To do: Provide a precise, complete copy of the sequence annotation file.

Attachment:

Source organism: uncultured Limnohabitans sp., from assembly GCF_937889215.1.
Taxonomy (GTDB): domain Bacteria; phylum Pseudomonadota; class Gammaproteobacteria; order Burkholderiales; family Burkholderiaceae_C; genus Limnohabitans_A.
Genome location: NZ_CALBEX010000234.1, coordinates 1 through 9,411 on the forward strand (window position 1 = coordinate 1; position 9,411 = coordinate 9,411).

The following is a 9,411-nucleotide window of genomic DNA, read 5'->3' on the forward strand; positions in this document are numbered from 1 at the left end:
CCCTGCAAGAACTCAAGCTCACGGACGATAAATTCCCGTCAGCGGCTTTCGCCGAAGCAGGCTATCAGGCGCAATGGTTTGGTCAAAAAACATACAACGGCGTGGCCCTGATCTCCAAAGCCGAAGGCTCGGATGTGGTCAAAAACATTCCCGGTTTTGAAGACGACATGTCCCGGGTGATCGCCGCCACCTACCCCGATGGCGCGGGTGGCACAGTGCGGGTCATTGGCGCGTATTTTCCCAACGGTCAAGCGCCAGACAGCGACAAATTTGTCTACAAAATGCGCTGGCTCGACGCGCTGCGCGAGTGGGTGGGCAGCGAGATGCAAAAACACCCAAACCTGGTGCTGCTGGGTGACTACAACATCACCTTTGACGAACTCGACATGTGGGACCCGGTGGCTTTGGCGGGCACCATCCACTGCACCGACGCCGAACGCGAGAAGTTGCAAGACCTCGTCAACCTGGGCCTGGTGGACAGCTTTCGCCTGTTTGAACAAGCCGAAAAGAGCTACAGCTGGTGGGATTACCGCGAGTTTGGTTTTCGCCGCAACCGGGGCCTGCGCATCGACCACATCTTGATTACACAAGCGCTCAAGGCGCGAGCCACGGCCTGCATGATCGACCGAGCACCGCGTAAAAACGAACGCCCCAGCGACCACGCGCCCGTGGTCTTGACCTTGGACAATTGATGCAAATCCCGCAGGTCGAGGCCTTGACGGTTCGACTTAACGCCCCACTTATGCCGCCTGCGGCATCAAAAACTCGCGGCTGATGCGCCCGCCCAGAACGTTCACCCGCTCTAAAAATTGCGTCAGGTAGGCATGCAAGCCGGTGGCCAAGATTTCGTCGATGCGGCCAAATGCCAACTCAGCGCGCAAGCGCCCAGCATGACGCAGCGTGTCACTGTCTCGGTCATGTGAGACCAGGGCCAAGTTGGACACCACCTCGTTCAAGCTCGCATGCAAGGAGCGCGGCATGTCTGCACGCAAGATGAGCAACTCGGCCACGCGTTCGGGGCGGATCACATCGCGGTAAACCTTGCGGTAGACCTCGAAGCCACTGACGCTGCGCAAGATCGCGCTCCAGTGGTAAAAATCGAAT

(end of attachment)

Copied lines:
Source organism: uncultured Limnohabitans sp., from assembly GCF_937889215.1.
Taxonomy (GTDB): domain Bacteria; phylum Pseudomonadota; class Gammaproteobacteria; order Burkholderiales; family Burkholderiaceae_C; genus Limnohabitans_A.
Genome location: NZ_CALBEX010000234.1, coordinates 1 through 9,411 on the forward strand (window position 1 = coordinate 1; position 9,411 = coordinate 9,411).

The following is a 9,411-nucleotide window of genomic DNA, read 5'->3' on the forward strand; positions in this document are numbered from 1 at the left end:
CCCTGCAAGAACTCAAGCTCACGGACGATAAATTCCCGTCAGCGGCTTTCGCCGAAGCAGGCTATCAGGCGCAATGGTTTGGTCAAAAAACATACAACGGCGTGGCCCTGATCTCCAAAGCCGAAGGCTCGGATGTGGTCAAAAACATTCCCGGTTTTGAAGACGACATGTCCCGGGTGATCGCCGCCACCTACCCCGATGGCGCGGGTGGCACAGTGCGGGTCATTGGCGCGTATTTTCCCAACGGTCAAGCGCCAGACAGCGACAAATTTGTCTACAAAATGCGCTGGCTCGACGCGCTGCGCGAGTGGGTGGGCAGCGAGATGCAAAAACACCCAAACCTGGTGCTGCTGGGTGACTACAACATCACCTTTGACGAACTCGACATGTGGGACCCGGTGGCTTTGGCGGGCACCATCCACTGCACCGACGCCGAACGCGAGAAGTTGCAAGACCTCGTCAACCTGGGCCTGGTGGACAGCTTTCGCCTGTTTGAACAAGCCGAAAAGAGCTACAGCTGGTGGGATTACCGCGAGTTTGGTTTTCGCCGCAACCGGGGCCTGCGCATCGACCACATCTTGATTACACAAGCGCTCAAGGCGCGAGCCACGGCCTGCATGATCGACCGAGCACCGCGTAAAAACGAACGCCCCAGCGACCACGCGCCCGTGGTCTTGACCTTGGACAATTGATGCAAATCCCGCAGGTCGAGGCCTTGACGGTTCGACTTAACGCCCCACTTATGCCGCCTGCGGCATCAAAAACTCGCGGCTGATGCGCCCGCCCAGAACGTTCACCCGCTCTAAAAATTGCGTCAGGTAGGCATGCAAGCCGGTGGCCAAGATTTCGTCGATGCGGCCAAATGCCAACTCAGCGCGCAAGCGCCCAGCATGACGCAGCGTGTCACTGTCTCGGTCATGTGAGACCAGGGCCAAGTTGGACACCACCTCGTTCAAGCTCGCATGCAAGGAGCGCGGCATGTCTGCACGCAAGATGAGCAACTCGGCCACGCGTTCGGGGCGGATCACATCGCGGTAAACCTTGCGGTAGACCTCGAAGCCACTGACGCTGCGCAAGATCGCGCTCCAGTGGTAAAAATCGAAT